Resource coordination

The maintenance planner should take the list of inspection and PM work orders to the production manager and determine when equipment can be available for the desired maintenance. 

Given those constraints, the work orders can now be dispatched for specific dates, times, and even personnel. It is often useful to schedule PM for the first job of the day since that gets the maintenance mechanic off to a good start, usually on a cold machine, without having to disrupt production in the middle of a shift.

When the work order is processing, the computer can automatically check inventory and make sure necessary parts are available in the employee's stock or at the stockroom that supports him. If parts are not available, a message should so indicate and print out a list for the stockroom of what parts are out and needed. 

The planner should have the ability to override the computer program edits and to decide to do the PM even though the parts are not available. If the parts are available, they should print straight to the work order copy that will go to the employee and also on either a copy of that same work order or a separate pick list that prints for the stockroom.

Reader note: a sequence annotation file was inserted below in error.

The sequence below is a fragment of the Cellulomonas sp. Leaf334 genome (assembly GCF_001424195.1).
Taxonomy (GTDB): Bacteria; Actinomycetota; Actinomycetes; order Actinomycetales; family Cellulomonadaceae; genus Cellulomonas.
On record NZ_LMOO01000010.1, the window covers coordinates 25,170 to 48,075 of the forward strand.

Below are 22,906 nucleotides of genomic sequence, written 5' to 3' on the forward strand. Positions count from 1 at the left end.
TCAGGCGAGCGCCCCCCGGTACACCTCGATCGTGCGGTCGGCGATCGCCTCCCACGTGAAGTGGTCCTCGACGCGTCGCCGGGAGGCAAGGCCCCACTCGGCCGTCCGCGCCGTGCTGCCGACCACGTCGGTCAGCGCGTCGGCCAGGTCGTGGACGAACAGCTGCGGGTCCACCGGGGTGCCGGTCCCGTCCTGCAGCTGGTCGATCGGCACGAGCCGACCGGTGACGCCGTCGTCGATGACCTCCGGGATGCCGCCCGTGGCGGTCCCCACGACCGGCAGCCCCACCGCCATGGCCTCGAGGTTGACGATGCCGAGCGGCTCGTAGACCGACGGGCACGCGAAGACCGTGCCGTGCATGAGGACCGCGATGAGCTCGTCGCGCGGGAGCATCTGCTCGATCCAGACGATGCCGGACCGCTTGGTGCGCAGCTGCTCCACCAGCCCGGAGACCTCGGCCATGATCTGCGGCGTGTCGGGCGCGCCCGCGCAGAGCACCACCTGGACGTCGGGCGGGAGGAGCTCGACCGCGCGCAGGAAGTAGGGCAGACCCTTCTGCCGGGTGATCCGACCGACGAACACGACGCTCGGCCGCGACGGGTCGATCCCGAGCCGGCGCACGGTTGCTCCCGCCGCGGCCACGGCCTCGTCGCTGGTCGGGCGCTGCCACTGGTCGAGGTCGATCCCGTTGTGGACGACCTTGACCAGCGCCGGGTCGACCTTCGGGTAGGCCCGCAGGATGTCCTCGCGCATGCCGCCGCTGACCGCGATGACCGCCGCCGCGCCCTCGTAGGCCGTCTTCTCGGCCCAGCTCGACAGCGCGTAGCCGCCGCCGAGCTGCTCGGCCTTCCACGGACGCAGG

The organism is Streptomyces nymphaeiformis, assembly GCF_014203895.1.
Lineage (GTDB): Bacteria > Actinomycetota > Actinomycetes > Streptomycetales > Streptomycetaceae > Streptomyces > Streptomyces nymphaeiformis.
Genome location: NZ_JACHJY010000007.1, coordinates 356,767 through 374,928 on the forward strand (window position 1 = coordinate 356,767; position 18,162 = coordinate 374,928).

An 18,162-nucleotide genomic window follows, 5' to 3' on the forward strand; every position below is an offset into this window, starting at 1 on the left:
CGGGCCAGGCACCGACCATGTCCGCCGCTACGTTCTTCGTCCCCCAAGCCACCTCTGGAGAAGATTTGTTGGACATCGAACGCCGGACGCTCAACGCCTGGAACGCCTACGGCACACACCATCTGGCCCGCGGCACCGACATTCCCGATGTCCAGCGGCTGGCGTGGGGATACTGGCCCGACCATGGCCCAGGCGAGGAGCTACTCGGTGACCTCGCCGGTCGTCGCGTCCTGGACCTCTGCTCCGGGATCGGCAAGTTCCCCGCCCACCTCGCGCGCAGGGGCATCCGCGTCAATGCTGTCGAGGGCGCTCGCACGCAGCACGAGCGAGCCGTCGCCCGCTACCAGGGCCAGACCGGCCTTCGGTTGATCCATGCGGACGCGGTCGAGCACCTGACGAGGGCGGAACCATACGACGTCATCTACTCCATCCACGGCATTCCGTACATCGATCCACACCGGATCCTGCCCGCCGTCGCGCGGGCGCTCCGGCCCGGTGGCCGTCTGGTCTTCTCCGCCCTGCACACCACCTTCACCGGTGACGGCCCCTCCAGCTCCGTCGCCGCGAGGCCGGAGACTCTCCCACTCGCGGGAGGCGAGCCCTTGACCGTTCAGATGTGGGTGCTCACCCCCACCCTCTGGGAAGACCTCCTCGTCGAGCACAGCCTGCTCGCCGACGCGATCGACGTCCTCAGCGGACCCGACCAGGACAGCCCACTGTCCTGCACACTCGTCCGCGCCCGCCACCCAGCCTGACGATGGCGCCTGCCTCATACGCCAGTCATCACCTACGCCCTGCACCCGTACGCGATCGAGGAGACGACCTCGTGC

If the stockroom has its own printer, then the pick list can print there. At the same time, the computer should transfer those PM parts from the "on hand" inventory to "on reserve," linked to that specific work order. When the maintenance person picks up the parts, a computer program should transfer the parts from "on reserve" to that specific work order. 

Then finally, when the work is complete, the parts transfer to the specific equipment of which they are soon to be a part. Necessary cost accounting happens at the same time. Unfortunately, not all work happens on time, so an electronic monitor or paper report is necessary. 

Capabilities should be in the programming to indicate any other active work orders that should happen at the same time. Modifications, for example, can wait until other necessary work so everything can happen at once for efficiency's sake.